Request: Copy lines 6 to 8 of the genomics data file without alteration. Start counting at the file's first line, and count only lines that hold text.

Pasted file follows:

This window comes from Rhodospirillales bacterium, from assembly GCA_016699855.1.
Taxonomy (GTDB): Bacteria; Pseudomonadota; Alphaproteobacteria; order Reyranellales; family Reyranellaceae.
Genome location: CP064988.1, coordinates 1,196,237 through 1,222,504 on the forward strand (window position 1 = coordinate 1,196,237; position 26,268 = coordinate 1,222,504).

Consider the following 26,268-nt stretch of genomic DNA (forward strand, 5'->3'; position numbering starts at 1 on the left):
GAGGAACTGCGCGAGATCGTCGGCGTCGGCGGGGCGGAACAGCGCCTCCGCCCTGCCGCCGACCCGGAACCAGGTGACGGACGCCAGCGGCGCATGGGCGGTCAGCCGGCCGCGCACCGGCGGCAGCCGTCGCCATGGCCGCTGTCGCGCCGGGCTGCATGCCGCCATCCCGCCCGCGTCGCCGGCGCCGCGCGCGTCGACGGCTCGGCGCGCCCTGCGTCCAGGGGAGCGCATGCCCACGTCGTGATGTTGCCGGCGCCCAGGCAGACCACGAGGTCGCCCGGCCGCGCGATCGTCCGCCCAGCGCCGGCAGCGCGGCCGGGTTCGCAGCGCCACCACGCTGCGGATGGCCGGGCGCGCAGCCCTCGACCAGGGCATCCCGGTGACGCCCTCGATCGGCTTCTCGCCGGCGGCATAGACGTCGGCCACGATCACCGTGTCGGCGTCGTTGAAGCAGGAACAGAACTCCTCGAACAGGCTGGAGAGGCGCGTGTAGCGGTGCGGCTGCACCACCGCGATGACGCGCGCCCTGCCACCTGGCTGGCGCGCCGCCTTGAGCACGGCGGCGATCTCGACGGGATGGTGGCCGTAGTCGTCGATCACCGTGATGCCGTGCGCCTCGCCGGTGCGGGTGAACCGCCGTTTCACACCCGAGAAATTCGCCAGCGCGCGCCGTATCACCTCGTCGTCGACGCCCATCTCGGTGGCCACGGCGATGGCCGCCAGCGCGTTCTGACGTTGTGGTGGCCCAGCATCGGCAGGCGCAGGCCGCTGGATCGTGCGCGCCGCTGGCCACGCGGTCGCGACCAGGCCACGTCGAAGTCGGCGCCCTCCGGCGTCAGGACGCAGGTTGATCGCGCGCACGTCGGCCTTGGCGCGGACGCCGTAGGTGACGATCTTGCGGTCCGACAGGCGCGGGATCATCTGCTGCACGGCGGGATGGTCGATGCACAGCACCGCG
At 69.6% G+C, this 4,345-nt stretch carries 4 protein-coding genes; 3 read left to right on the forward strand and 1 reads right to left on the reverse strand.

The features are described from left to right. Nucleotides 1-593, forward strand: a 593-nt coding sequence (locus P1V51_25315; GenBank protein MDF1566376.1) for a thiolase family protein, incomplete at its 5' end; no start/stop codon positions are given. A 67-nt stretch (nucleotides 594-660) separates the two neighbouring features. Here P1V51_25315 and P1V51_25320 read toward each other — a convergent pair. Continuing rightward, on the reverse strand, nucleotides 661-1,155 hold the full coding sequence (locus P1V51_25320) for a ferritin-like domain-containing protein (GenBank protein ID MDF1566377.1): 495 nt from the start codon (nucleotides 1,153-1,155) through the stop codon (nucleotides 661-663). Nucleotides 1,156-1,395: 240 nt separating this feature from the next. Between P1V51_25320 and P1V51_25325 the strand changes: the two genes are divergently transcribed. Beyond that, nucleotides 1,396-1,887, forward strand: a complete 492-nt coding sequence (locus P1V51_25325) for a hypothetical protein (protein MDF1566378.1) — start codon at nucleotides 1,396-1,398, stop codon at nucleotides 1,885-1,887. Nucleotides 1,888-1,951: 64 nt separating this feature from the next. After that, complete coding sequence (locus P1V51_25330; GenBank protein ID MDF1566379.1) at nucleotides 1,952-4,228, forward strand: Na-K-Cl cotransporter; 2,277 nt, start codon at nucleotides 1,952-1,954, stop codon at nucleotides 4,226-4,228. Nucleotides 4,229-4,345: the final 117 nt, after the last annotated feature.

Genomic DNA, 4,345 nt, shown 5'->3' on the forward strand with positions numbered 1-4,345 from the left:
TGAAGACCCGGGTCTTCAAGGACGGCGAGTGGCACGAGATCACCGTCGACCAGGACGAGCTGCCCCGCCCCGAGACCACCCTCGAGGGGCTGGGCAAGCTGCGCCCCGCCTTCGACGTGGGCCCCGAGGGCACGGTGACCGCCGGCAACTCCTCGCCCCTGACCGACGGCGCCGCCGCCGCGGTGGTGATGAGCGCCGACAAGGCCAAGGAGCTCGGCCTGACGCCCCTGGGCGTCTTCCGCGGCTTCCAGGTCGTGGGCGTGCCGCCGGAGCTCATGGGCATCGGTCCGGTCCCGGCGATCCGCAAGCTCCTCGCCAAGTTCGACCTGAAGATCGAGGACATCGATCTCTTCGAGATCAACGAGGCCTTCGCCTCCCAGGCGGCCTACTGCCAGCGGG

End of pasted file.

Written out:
At 69.6% G+C, this 4,345-nt stretch carries 4 protein-coding genes; 3 read left to right on the forward strand and 1 reads right to left on the reverse strand.

The features are described from left to right. Nucleotides 1-593, forward strand: a 593-nt coding sequence (locus P1V51_25315; GenBank protein MDF1566376.1) for a thiolase family protein, incomplete at its 5' end; no start/stop codon positions are given. A 67-nt stretch (nucleotides 594-660) separates the two neighbouring features. Here P1V51_25315 and P1V51_25320 read toward each other — a convergent pair. Continuing rightward, on the reverse strand, nucleotides 661-1,155 hold the full coding sequence (locus P1V51_25320) for a ferritin-like domain-containing protein (GenBank protein ID MDF1566377.1): 495 nt from the start codon (nucleotides 1,153-1,155) through the stop codon (nucleotides 661-663). Nucleotides 1,156-1,395: 240 nt separating this feature from the next. Between P1V51_25320 and P1V51_25325 the strand changes: the two genes are divergently transcribed. Beyond that, nucleotides 1,396-1,887, forward strand: a complete 492-nt coding sequence (locus P1V51_25325) for a hypothetical protein (protein MDF1566378.1) — start codon at nucleotides 1,396-1,398, stop codon at nucleotides 1,885-1,887. Nucleotides 1,888-1,951: 64 nt separating this feature from the next. After that, complete coding sequence (locus P1V51_25330; GenBank protein ID MDF1566379.1) at nucleotides 1,952-4,228, forward strand: Na-K-Cl cotransporter; 2,277 nt, start codon at nucleotides 1,952-1,954, stop codon at nucleotides 4,226-4,228. Nucleotides 4,229-4,345: the final 117 nt, after the last annotated feature.

Genomic DNA, 4,345 nt, shown 5'->3' on the forward strand with positions numbered 1-4,345 from the left: